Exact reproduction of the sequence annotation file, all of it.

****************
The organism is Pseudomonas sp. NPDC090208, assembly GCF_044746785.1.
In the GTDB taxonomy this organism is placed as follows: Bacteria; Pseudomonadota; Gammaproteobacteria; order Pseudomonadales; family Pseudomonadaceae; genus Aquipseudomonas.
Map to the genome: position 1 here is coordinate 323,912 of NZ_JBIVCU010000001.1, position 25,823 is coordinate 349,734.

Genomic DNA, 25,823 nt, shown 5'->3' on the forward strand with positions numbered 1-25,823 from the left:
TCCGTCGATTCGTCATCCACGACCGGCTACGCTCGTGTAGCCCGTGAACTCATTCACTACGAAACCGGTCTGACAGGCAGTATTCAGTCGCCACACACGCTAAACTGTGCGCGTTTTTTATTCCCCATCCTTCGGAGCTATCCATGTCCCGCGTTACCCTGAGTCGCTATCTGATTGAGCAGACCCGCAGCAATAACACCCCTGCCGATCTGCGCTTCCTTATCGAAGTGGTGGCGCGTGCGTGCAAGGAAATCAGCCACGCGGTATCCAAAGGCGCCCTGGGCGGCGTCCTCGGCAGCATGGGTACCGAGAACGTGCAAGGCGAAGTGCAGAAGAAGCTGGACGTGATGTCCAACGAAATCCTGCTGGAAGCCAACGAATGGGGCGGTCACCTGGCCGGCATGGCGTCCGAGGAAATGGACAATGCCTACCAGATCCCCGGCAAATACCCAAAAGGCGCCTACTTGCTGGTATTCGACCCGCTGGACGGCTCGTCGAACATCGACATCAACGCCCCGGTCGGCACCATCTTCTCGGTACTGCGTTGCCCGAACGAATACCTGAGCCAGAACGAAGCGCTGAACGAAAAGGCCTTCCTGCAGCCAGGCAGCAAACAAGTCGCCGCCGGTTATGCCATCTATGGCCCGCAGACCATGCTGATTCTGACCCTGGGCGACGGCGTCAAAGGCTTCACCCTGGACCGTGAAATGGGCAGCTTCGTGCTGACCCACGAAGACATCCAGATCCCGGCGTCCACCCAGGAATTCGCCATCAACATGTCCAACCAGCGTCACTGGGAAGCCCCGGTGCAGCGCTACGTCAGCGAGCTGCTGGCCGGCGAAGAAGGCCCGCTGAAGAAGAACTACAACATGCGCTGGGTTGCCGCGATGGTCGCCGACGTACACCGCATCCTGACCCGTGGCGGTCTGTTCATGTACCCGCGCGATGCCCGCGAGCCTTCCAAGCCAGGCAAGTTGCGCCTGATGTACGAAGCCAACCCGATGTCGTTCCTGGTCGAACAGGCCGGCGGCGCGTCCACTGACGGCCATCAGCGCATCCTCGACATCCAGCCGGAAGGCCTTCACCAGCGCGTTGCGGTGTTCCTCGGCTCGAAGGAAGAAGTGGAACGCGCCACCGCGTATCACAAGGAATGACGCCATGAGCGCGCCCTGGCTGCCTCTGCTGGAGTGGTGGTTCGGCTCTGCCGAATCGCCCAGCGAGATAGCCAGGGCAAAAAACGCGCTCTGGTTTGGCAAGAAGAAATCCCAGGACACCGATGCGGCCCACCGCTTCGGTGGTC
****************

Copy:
The organism is Pseudomonas sp. NPDC090208, assembly GCF_044746785.1.
In the GTDB taxonomy this organism is placed as follows: Bacteria; Pseudomonadota; Gammaproteobacteria; order Pseudomonadales; family Pseudomonadaceae; genus Aquipseudomonas.
Map to the genome: position 1 here is coordinate 323,912 of NZ_JBIVCU010000001.1, position 25,823 is coordinate 349,734.

Genomic DNA, 25,823 nt, shown 5'->3' on the forward strand with positions numbered 1-25,823 from the left:
TCCGTCGATTCGTCATCCACGACCGGCTACGCTCGTGTAGCCCGTGAACTCATTCACTACGAAACCGGTCTGACAGGCAGTATTCAGTCGCCACACACGCTAAACTGTGCGCGTTTTTTATTCCCCATCCTTCGGAGCTATCCATGTCCCGCGTTACCCTGAGTCGCTATCTGATTGAGCAGACCCGCAGCAATAACACCCCTGCCGATCTGCGCTTCCTTATCGAAGTGGTGGCGCGTGCGTGCAAGGAAATCAGCCACGCGGTATCCAAAGGCGCCCTGGGCGGCGTCCTCGGCAGCATGGGTACCGAGAACGTGCAAGGCGAAGTGCAGAAGAAGCTGGACGTGATGTCCAACGAAATCCTGCTGGAAGCCAACGAATGGGGCGGTCACCTGGCCGGCATGGCGTCCGAGGAAATGGACAATGCCTACCAGATCCCCGGCAAATACCCAAAAGGCGCCTACTTGCTGGTATTCGACCCGCTGGACGGCTCGTCGAACATCGACATCAACGCCCCGGTCGGCACCATCTTCTCGGTACTGCGTTGCCCGAACGAATACCTGAGCCAGAACGAAGCGCTGAACGAAAAGGCCTTCCTGCAGCCAGGCAGCAAACAAGTCGCCGCCGGTTATGCCATCTATGGCCCGCAGACCATGCTGATTCTGACCCTGGGCGACGGCGTCAAAGGCTTCACCCTGGACCGTGAAATGGGCAGCTTCGTGCTGACCCACGAAGACATCCAGATCCCGGCGTCCACCCAGGAATTCGCCATCAACATGTCCAACCAGCGTCACTGGGAAGCCCCGGTGCAGCGCTACGTCAGCGAGCTGCTGGCCGGCGAAGAAGGCCCGCTGAAGAAGAACTACAACATGCGCTGGGTTGCCGCGATGGTCGCCGACGTACACCGCATCCTGACCCGTGGCGGTCTGTTCATGTACCCGCGCGATGCCCGCGAGCCTTCCAAGCCAGGCAAGTTGCGCCTGATGTACGAAGCCAACCCGATGTCGTTCCTGGTCGAACAGGCCGGCGGCGCGTCCACTGACGGCCATCAGCGCATCCTCGACATCCAGCCGGAAGGCCTTCACCAGCGCGTTGCGGTGTTCCTCGGCTCGAAGGAAGAAGTGGAACGCGCCACCGCGTATCACAAGGAATGACGCCATGAGCGCGCCCTGGCTGCCTCTGCTGGAGTGGTGGTTCGGCTCTGCCGAATCGCCCAGCGAGATAGCCAGGGCAAAAAACGCGCTCTGGTTTGGCAAGAAGAAATCCCAGGACACCGATGCGGCCCACCGCTTCGGTGGTC